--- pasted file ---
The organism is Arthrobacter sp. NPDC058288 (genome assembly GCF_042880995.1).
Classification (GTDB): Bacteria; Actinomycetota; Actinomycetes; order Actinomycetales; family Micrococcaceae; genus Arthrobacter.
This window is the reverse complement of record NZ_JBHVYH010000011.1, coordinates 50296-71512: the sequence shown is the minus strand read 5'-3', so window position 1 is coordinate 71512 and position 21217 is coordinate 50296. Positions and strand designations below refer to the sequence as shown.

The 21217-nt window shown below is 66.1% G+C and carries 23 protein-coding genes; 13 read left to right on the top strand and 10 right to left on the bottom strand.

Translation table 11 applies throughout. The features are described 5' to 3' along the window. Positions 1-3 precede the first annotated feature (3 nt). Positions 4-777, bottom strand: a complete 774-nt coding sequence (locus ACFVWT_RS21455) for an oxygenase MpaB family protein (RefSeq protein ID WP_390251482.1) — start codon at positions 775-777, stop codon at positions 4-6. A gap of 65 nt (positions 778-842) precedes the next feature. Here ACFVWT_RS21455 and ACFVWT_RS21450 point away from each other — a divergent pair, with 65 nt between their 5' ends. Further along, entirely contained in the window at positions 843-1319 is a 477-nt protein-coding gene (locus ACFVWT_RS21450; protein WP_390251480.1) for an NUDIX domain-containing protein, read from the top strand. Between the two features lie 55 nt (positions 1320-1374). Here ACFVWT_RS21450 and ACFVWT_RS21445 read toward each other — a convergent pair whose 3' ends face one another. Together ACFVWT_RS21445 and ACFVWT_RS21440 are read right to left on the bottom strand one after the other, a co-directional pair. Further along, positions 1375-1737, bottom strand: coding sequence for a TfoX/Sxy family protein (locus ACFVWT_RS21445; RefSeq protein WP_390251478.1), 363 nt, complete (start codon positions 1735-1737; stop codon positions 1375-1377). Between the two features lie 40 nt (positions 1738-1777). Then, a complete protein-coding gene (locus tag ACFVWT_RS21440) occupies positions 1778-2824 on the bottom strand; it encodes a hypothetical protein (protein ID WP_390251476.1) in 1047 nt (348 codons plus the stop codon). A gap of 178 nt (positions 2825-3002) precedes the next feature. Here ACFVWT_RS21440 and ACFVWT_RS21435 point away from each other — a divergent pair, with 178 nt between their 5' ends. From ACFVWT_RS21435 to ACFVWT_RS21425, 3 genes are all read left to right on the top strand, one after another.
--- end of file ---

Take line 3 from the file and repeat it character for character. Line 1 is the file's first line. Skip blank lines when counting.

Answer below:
This window is the reverse complement of record NZ_JBHVYH010000011.1, coordinates 50296-71512: the sequence shown is the minus strand read 5'-3', so window position 1 is coordinate 71512 and position 21217 is coordinate 50296. Positions and strand designations below refer to the sequence as shown.